+You can display status information about a specific geo-replication
+master session, or a particular master-slave session, or all
+geo-replication sessions, as needed.
+
+**To display geo-replication status information**
+
+- Display information of all geo-replication sessions using the
+ following command:
+
+ # gluster volume geo-replication Volume1 example.com:/data/remote_dir status
+
+ MASTER SLAVE STATUS
+ ______ ______________________________ ____________
+ Volume1 root@example.com:/data/remote_dir Starting....
+
+- Display information of a particular master slave session using the
+ following command:
+
+ `# gluster volume geo-replication status`
+
+ For example, to display information of Volume1 and
+ example.com:/data/remote\_dir
+
+ `# gluster volume geo-replication Volume1 example.com:/data/remote_dir status`
+
+ The status of the geo-replication between Volume1 and
+ example.com:/data/remote\_dir is displayed.
+
+- Display information of all geo-replication sessions belonging to a
+ master
+
+ `# gluster volume geo-replication MASTER status`
+
+ For example, to display information of Volume1
+
+ # gluster volume geo-replication Volume1 example.com:/data/remote_dir status
+
+ MASTER SLAVE STATUS
+ ______ ______________________________ ____________
+ Volume1 ssh://example.com:gluster://127.0.0.1:remove_volume OK
+
+ Volume1 ssh://example.com:file:///data/remote_dir OK
+
+ The status of a session could be one of the following four:
+
+- **Starting**: This is the initial phase of the Geo-replication
+ session; it remains in this state for a minute, to make sure no
+ abnormalities are present.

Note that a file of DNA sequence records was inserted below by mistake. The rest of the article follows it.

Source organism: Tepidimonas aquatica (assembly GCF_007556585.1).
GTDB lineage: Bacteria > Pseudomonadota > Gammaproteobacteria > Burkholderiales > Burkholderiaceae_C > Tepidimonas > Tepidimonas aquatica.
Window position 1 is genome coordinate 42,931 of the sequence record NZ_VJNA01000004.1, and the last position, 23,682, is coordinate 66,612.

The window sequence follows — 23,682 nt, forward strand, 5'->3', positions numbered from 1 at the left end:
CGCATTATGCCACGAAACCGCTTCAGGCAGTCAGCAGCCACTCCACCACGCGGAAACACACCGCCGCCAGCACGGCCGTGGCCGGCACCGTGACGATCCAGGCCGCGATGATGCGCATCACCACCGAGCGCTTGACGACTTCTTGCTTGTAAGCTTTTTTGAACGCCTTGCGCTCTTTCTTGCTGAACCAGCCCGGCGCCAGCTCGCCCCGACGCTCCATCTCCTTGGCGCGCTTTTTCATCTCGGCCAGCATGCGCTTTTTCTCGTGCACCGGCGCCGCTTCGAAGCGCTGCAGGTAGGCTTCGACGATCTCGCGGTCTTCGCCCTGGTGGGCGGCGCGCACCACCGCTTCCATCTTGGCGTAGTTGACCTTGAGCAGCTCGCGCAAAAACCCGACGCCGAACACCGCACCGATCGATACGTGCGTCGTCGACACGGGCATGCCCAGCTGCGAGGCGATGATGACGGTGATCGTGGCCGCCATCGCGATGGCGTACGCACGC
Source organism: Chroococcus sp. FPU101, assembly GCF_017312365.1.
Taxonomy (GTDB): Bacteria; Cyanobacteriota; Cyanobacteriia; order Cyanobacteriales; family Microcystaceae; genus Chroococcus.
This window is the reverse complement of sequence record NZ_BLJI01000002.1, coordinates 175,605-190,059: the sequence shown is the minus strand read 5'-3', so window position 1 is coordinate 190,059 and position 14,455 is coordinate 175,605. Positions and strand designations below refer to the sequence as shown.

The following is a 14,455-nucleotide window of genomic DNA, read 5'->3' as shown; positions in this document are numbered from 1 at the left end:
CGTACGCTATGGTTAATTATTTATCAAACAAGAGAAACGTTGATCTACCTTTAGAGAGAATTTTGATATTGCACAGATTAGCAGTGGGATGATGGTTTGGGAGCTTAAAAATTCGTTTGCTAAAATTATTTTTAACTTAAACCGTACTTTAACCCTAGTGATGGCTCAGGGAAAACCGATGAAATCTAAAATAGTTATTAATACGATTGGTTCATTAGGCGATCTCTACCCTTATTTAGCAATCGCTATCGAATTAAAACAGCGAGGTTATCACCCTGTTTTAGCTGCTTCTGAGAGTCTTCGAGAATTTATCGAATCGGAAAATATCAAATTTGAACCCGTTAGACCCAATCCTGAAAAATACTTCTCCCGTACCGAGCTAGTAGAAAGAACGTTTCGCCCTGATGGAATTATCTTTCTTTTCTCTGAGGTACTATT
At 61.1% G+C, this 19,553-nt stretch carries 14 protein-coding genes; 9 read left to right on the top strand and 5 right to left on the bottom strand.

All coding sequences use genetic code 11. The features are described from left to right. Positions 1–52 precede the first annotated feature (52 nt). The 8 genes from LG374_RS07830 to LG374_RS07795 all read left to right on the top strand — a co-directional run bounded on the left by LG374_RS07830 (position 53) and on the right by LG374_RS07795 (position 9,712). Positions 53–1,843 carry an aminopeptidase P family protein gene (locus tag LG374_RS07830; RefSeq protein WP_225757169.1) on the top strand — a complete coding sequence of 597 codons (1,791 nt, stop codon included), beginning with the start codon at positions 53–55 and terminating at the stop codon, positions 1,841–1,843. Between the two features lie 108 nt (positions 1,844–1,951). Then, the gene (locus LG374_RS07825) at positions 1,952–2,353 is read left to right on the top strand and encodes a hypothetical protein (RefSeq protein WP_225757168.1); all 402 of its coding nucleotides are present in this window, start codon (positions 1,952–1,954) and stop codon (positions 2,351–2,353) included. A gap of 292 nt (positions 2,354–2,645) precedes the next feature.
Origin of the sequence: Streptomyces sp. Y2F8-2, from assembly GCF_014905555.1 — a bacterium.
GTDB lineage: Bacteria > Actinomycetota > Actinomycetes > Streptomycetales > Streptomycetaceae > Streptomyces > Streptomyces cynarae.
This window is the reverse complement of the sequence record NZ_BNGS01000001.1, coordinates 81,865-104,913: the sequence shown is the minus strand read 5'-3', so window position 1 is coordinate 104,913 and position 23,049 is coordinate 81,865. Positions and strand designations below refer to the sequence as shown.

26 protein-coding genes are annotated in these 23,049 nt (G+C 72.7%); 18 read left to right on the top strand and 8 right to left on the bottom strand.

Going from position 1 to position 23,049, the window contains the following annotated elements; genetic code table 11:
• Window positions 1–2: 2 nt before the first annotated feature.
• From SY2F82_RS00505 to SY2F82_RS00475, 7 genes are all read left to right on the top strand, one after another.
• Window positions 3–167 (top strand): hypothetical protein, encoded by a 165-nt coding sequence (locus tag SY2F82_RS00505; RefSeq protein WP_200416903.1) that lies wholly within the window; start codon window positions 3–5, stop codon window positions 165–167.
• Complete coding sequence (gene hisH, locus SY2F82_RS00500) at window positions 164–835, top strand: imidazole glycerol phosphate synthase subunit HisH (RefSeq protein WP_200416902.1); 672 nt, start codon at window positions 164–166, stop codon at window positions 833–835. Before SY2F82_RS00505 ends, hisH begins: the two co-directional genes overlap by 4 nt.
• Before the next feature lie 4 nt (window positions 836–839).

+
+- **OK**: The geo-replication session is in a stable state.
+
+- **Faulty**: The geo-replication session has witnessed some
+ abnormality and the situation has to be investigated further. For
+ further information, see ? section.
+
+- **Corrupt**: The monitor thread which is monitoring the
+ geo-replication session has died. This situation should not occur
+ normally, if it persists contact Red Hat Support[][1].
+
+Configuring Geo-replication
+---------------------------
+
+To configure Gluster Geo-replication
+
+- Use the following command at the Gluster command line:
+
+ `# gluster volume geo-replication config [options]`
+
+ For more information about the options, see ?.
+
+ For example:
+
+ To view list of all option/value pair, use the following command:
+
+ `# gluster volume geo-replication Volume1 example.com:/data/remote_dir config`
+
+Stopping Geo-replication
+------------------------
+
+You can use the gluster command to stop Gluster Geo-replication (syncing
+of data from Master to Slave) in your environment.
+
+**To stop Gluster Geo-replication**
+
+- Stop geo-replication between the hosts using the following command:
+
+ `# gluster volume geo-replication stop `
+
+ For example:
+
+ # gluster volume geo-replication Volume1 example.com:/data/remote_dir stop
+ Stopping geo-replication session between Volume1 and
+ example.com:/data/remote_dir has been successful
+
+ See ? for more information about the gluster command.
+
+Restoring Data from the Slave
+=============================
+
+You can restore data from the slave to the master volume, whenever the